St. Patrick’s Day Lucky Traditions, Explained
Before you get dressed up for the big day, consider the color of choice for the man himself. Spoiler alert: it wasn’t green. And those shamrocks you’re face painting? They’re more significant than you might expect.
St. Patrick's Day isn't just a celebration of the patron saint of Ireland. It's also a demonstration of Irish pride and a welcome bit of green-fueled joy to kick off the spring season and shake off our winter blues. From shamrocks to snacksto step dancing, historically, St. Patrick's Day traditions are widely varied, but one thing's for sure: They're all a lot of fun. Here are 17 St. Patrick's Day traditions in honor of March 17!
———> THE REASONS BEHIND THE TRADITIONS <———
*** Why is a shamrock is a token of good fortune?
Nowadays organizations find memorable logos to represent their brand. Back in the fourth century, it was no different. When St. Patrick came to Ireland as a missionary, he chose the shamrock to symbolize Christianity. Why? Its three leaves were the ideal symbol of God, the Son, and the Holy Spirit. As for the fourth leaf — legend has it Eve carried such a clover in the Garden of Eden.
* (The rarity of a 4 leaf clover):
There are likely 10,000 three-leaf clovers for every four-leaf clover. Since four-leaf clovers are so rare, finding one makes anyone feel lucky, and the best of all St. Patrick’s Day traditions may be scouring a patch of lawn for one.
*** Wearing Green
One of the lucky St. Patrick’s Day traditions in Ireland is to don the color green, as the hue symbolizes Ireland’s lush landscape
*** Pinching Those NOT Wearing Green
Another reason to wear green for luck is that legend has it leprechauns can’t see you if you’re wearing the verdant color. And if they do see you, they will pinch you! Likewise, tradition says you can pinch someone on St. Patrick’s Day who isn’t wearing green—but this may be more an Americanization than a true Irish custom. In fact, leprechauns originally wore red in Irish folklore.
*** Why you could wear BLUE instead of green?
what if everyone wore blue on March 17 each year instead? After all, the earliest depictions of St. Patrick show him clothed in blue garments, not green, and that when George III created a new order of chivalry for the Kingdom of Ireland, the Order of St. Patrick, its official color was a sky blue, known as 'St. Patrick's Blue’.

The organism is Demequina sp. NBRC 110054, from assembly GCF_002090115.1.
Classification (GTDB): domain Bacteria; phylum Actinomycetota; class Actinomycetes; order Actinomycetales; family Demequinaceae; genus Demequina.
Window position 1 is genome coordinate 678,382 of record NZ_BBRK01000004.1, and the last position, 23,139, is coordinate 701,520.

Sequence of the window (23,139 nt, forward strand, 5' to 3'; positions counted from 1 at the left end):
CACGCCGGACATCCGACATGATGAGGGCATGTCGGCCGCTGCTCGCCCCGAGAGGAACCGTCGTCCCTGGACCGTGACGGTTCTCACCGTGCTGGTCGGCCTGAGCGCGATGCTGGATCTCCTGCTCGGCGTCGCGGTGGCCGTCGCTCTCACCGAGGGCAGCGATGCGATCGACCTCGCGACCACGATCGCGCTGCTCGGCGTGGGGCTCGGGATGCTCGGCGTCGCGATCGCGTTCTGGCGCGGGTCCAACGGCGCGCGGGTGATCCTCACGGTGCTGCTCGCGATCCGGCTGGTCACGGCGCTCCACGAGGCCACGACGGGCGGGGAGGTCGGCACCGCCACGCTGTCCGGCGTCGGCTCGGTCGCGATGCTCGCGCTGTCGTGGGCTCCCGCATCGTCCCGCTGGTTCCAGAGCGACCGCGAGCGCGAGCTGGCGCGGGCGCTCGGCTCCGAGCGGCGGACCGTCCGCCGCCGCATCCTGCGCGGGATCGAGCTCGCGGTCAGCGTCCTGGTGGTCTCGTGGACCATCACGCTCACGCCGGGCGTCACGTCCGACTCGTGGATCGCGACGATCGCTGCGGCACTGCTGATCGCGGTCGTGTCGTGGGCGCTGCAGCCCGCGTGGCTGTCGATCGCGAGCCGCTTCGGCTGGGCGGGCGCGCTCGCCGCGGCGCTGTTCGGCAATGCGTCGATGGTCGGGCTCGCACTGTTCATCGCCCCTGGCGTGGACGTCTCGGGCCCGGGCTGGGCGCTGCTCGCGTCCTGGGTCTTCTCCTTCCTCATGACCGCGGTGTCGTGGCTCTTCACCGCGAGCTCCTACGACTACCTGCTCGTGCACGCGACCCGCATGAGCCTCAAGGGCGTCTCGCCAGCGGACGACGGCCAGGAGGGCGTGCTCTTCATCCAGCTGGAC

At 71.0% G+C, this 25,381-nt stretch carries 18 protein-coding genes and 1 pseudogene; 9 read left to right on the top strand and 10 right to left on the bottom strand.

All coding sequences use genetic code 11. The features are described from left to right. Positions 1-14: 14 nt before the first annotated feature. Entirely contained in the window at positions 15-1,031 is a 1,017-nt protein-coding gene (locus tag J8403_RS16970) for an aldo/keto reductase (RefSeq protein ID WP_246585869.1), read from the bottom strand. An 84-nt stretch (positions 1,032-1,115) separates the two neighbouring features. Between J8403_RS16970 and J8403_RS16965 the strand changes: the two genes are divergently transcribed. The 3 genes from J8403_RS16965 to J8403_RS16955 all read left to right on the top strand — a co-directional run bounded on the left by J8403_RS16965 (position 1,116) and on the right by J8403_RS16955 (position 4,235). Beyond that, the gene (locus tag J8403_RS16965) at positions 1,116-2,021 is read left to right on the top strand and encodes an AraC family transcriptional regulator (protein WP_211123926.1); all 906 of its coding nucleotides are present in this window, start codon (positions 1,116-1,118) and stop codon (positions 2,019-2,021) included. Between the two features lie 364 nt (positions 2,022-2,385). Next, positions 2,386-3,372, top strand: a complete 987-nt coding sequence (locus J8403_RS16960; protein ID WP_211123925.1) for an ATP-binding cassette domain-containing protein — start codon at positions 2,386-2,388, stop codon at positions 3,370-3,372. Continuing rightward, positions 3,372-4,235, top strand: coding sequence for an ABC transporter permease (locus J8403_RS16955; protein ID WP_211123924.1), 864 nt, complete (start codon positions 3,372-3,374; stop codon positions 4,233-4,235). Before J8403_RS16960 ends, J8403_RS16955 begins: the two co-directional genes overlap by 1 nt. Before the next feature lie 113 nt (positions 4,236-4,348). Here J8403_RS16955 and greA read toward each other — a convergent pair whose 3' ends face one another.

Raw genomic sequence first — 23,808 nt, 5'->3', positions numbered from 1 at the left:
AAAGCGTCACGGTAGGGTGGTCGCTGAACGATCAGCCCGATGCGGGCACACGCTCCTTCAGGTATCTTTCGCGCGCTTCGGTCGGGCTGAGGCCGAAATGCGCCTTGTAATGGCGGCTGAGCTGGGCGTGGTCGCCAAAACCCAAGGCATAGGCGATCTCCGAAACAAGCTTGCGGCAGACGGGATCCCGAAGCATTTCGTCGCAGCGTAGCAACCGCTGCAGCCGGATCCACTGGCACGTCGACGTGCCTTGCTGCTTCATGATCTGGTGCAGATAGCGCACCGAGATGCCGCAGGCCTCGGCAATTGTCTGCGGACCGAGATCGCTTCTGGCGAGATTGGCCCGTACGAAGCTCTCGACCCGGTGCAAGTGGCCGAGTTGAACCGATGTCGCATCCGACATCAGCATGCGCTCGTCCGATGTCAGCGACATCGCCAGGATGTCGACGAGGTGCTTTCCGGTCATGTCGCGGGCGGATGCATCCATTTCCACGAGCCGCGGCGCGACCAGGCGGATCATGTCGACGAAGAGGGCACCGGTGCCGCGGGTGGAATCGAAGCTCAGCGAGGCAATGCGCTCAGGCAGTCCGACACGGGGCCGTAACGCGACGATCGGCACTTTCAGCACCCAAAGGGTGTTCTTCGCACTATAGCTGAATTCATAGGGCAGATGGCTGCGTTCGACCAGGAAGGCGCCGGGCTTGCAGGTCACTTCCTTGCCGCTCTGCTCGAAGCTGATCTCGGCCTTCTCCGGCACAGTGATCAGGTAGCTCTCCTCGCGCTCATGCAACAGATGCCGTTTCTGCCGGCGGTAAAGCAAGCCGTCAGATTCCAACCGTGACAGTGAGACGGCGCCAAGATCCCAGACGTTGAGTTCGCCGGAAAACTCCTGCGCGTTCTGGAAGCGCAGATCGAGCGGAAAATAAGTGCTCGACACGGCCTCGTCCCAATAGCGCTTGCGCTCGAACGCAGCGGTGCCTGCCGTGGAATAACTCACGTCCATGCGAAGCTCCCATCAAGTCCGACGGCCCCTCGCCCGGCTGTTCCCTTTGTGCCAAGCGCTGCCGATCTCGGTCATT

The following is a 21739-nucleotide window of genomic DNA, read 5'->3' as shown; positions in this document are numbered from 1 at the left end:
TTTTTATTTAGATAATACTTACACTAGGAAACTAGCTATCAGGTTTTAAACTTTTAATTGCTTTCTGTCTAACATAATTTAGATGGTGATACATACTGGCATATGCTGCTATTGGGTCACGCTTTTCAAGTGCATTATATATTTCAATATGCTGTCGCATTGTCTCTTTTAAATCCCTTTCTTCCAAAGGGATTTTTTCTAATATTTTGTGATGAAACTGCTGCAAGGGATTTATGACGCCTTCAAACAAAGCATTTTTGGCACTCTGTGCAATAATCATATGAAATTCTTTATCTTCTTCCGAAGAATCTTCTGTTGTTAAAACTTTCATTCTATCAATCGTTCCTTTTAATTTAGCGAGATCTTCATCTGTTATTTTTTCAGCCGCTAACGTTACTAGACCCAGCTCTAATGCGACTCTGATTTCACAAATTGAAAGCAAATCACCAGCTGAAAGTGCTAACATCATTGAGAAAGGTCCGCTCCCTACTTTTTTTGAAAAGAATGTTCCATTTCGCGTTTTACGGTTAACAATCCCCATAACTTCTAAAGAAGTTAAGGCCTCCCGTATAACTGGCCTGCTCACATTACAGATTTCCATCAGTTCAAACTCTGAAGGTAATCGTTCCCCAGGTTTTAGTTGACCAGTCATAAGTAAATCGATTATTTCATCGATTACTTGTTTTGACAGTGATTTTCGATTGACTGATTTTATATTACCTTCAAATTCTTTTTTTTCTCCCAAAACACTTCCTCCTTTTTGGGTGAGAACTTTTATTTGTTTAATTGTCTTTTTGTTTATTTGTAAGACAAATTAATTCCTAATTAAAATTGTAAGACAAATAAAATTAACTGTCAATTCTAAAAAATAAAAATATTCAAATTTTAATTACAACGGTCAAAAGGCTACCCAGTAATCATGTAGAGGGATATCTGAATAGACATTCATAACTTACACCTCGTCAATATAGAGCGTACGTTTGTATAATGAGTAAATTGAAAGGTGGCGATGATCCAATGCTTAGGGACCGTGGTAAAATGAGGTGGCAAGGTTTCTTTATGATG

*** Why is there a Pot-of-gold at the end of a rainbow?
The Origin of the Pot of Gold:
The most well-known origin story of the leprechaun’s pot of gold at the end of the rainbow involves a couple of poor farmers in Ireland. When this husband and wife pulled their very last carrot out of their garden, they found a leprechaun dangling from the roots. Being captured, the leprechaun promised one wish in exchange for his freedom.
The husband and wife could not decide on just a single wish, so they began wishing for everything—new tools, a house, jewelry—and the list continued until the leprechaun interrupted them. Dismayed by their greed, the leprechaun told the couple they might have all they wished for and more if they could find his pot of gold hidden at the end of the rainbow. The leprechaun winked and left the farmers to chase rainbows forever, looking for a fictitious fortune.
Why, out of all the Irish folklore, is the leprechaun’s story of deception the one that people perpetuate? Well, like all great fables, there is a moral to the story.
This cautionary tale reminds us that relying on luck, magic, and greed can be a recipe for disaster. Instead of working hard and making strategic moves to build financial stability, people can be tricked into wasting their precious time and resources searching—metaphorically—for a pot of gold at the end of a rainbow.
———> WAYS TO INVITE LUCK INTO YOUR HOME <———
You can invoke good luck with little effort. There are so many mays to invite good luck to your lives, but most of us don’t know how.
** Find a Four-Leaf Clover:
Christian communities all over Ireland follow the theory of Saint Patrick’s Trinity and represent it with a three-leaf shamrock. But finding a four-leaf clover is symbolic to good luck, just remember, finding a four-leaf clover is as tough as finding water in a desert.
** Burn Sage:
Burning a sage is a symbol of burning all the negativity from your surroundings. It’s perceived to have a special energy that fights against evil.
** Wear Green:
This tradition is associated with the myth of the pinching leprechaun, who pinches people not wearing green outfits. To avoid the annoying pinching, people wear green head to toe on that day. It is believed to get them good luck in life.
** Kiss an Irish:
On St. Patrick’s Day kissing someone who is Irish can bring you good luck. That’s why people wear “kiss me, I’m, I’m Irish” written t-shirts on that day
** Take a Shamrock Shot:
Tossing a shamrock in a glass of whiskey is a symbol of good fortune. But don’t eat the shamrock, only drink the shot. Tossing it over the left shoulder is a sign of good fortune.
** Carry a Cinnamon Stick:
Although carrying a cinnamon stick is weird, it is perceived as a good sign, and is popular throughout Ireland. People usually carry a cinnamon stick in their wallet to get prosperous.
** Irish Soda Bread:
The bread is made with flour, eggs, buttermilk, and baking soda. The delicious item pledges to bring you happiness in your life, filling your life with positivity and joy. It is believed to help you get rid of the negative entities.
** Chant Irish Blessing:
If you are not able to follow all these traditions, don’t worry! You can chant the special Irish blessing, and that will make your day fresh and enlightening.
———> CREATE SOME St PADDY’S ARTWORK <———
Looking For A Fun Way To Celebrate This March 17th?
We’re paintings, ‘Shamrock Gnome’ on Friday, March 17th
Celebrate the luck o' the Irish with this cute gnome! Customize the hat for added fun!